The Baby Whisperer

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Chapter Eleven: Sleeping Cutie

I am awake and asleep
I am lost to be found
I am light and it’s dark
I am long and I’m round
I am here then I’m gone
I am alive and I’m dead
I am screaming with no sound
I am brave and I’m scared
Like a star, I fell from my Ancestral Tree
Look! Behold! There’s a baby
And the baby is me
When they whisper my name, they call me ‘Sleeping Cutie’
But that is not the sign that was given to me
From the sagacious old roots of my Ancestral Tree…

Tobey was no longer Tobey. I mean he was still Tobey Daley, the terminally ill, unfortunate, catatonic baby who was holed up at St Margaret’s Hospital Trust. But things were very different now. Very different indeed…
For now, Tobey could stand up straight, if he wanted to, swing his arms above his head, touch his toes or take to the skies - as he was doing now. He wasn’t just happy - he was ecstatic! Forget the grey and rainy skies of London, he was now in a special dwelling place, a world of true unlimited, unadulterated, splendor!
In this abode, his body not only worked as it ought to but it also gave off a subtle glow. And the bright blue sky, which was rolled out as far as the eye could see, was dotted with every kind of precious stone: diamonds, rubies, sapphires, amber and emeralds. Each, emanating their own distinctive hues and twinkling like disco lights at night. Except, in this case, it wasn’t night and this was no longer earth…
In the distance Tobey could hear the rapturous roar of rushing water and everywhere he looked there were flowers, trees and plants of every description, colour and size. And when the wind blew, as it was doing now, the petals chimed. For flowers in this place did not only release their scent but melodies as well. This was not unusual - nothing here was. There was harmony in everything, especially in the air which ebbed and flowed as it swirled around its glorious setting.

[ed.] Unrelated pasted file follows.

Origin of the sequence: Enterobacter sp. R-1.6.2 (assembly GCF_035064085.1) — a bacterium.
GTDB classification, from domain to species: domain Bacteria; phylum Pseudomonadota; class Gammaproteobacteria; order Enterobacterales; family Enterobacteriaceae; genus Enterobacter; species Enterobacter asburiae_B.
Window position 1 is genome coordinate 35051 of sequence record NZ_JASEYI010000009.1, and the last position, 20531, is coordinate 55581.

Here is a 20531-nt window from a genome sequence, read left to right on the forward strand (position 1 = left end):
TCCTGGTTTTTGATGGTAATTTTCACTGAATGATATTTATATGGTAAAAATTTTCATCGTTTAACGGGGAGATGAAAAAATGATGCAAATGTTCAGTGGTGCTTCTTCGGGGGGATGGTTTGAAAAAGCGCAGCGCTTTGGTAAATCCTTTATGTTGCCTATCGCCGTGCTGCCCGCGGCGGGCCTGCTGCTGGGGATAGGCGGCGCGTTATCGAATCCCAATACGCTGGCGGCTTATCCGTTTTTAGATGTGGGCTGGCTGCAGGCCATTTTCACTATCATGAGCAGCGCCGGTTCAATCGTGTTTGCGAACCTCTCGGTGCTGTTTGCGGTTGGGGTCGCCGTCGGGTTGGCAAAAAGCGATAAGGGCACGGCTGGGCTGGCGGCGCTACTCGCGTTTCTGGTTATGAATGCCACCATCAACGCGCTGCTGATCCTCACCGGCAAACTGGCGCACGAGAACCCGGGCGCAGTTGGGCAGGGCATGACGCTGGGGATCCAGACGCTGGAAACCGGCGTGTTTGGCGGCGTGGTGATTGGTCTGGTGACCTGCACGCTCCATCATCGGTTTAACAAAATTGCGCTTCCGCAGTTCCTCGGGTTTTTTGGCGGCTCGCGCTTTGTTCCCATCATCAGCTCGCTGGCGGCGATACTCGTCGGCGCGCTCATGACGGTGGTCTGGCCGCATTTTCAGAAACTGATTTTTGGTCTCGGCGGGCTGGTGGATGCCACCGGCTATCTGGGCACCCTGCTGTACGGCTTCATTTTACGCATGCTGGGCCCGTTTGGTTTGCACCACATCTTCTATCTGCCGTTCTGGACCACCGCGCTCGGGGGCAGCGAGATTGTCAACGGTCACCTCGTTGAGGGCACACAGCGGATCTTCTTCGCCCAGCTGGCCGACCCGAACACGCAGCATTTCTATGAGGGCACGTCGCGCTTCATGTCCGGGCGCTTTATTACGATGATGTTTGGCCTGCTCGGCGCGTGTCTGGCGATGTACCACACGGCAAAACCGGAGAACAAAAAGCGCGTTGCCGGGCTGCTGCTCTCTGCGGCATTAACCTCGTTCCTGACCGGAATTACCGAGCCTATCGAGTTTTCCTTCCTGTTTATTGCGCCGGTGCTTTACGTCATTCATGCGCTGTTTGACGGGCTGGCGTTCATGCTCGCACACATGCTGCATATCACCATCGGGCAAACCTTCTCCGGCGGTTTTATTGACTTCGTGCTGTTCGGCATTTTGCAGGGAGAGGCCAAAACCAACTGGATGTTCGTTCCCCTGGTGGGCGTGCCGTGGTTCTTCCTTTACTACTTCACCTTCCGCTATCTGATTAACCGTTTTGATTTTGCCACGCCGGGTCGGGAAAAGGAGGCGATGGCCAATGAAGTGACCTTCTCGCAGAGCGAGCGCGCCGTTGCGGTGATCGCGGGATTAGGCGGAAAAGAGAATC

Today Tobey was heading towards Second Heaven Cliff. He was going there to meet his friends. They had all agreed to meet at this destination on his last visit here.
“Tobey…Tobey…” The female voice sang his name. It was wrapped up in the wind. Tobey smiled.
“Yes, I’m here,” he answered. “I’ve just arrived.”
Hearing that voice made him glad he knew what was coming next.
“Tobey. Someone’s waiting for you by the tree.”
Nothing more needed to be said. In this place much was communicated but words were seldom used. Tobey found that messages that were meant for him, made their way to him, somehow.
A gigantic tree appeared. It was both majestic and ethereal in appearance. The long, furry, green branches looked like they were in the process of melting but had stopped in mid-flow. And sat below it in a large comfy chair was a middle-aged man.
As far as Tobey was aware there were no adults roaming around in this paradise, except for the Creator of Love, which, wasn’t quite an adult but it wasn’t one of them, either.
Everyone knew the Creator very well and just referred to it as Love. But besides that, there were no grownups. Not even children. Only babies, like him.
His heart began to race.
This was another Wisdom Call from one of his Ancestors Tobey gathered. These visitations were highly exciting for him.
He quickly approached the man sitting under the tree. The meeting with his friends would just have to wait a little while longer.
“Hello Tobey,” said the man. Tobey smiled. The voice sounded immensely pleased to see him. “My name is Espen Aagaare. It is an absolute honour to be here, and to see you face to face.” The man grinned and slowly bobbed his head as if he still couldn’t believe his good fortune.
“I’m happy to meet you too Espen Aagaare,” Tobey replied keenly observing his Ancestor’s appearance.
In the past, Tobey had seen all sorts of people, all members of his family - his Ancestry. This particular Ancestor had white-blond hair and eyes the colour of the ocean. But just like all the other visits his Ancestor’s appearance gradually started to alter. It was very slow and ever so slight, but Espen Aagaare’s bold features started to age. The lines on his forehead and cheeks began to crack into ridges. He became a very old man - right before Tobey’s eyes. And then, just like that, the aging process began to reverse on itself. Espen’s eyes grew wider and brighter and the hair on his head began to thicken. He was a young man; a sprightly lad, a lanky adolescent, then a little boy. This unique transformation was very slow and gentle, and so the vacillation from young to old - and back again - continued without impeding on their conversation.